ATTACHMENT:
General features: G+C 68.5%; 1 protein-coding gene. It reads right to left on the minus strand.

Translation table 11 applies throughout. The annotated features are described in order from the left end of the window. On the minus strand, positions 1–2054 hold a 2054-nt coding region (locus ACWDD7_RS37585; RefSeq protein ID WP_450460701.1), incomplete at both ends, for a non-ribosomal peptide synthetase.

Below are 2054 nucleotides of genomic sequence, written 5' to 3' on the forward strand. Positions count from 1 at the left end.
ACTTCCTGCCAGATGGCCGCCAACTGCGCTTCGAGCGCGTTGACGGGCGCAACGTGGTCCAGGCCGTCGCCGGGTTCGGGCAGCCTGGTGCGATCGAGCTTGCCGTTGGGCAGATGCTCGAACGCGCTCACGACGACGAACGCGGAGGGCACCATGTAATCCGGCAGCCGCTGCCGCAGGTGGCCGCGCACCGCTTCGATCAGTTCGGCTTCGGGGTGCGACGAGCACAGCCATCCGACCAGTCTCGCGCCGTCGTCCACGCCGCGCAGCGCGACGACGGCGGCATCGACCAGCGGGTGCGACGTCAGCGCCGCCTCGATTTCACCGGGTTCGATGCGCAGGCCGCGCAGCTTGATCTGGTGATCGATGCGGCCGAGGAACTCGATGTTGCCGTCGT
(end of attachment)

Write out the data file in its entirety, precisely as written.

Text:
General features: G+C 68.5%; 1 protein-coding gene. It reads right to left on the minus strand.

Translation table 11 applies throughout. The annotated features are described in order from the left end of the window. On the minus strand, positions 1–2054 hold a 2054-nt coding region (locus ACWDD7_RS37585; RefSeq protein ID WP_450460701.1), incomplete at both ends, for a non-ribosomal peptide synthetase.

Below are 2054 nucleotides of genomic sequence, written 5' to 3' on the forward strand. Positions count from 1 at the left end.
ACTTCCTGCCAGATGGCCGCCAACTGCGCTTCGAGCGCGTTGACGGGCGCAACGTGGTCCAGGCCGTCGCCGGGTTCGGGCAGCCTGGTGCGATCGAGCTTGCCGTTGGGCAGATGCTCGAACGCGCTCACGACGACGAACGCGGAGGGCACCATGTAATCCGGCAGCCGCTGCCGCAGGTGGCCGCGCACCGCTTCGATCAGTTCGGCTTCGGGGTGCGACGAGCACAGCCATCCGACCAGTCTCGCGCCGTCGTCCACGCCGCGCAGCGCGACGACGGCGGCATCGACCAGCGGGTGCGACGTCAGCGCCGCCTCGATTTCACCGGGTTCGATGCGCAGGCCGCGCAGCTTGATCTGGTGATCGATGCGGCCGAGGAACTCGATGTTGCCGTCGT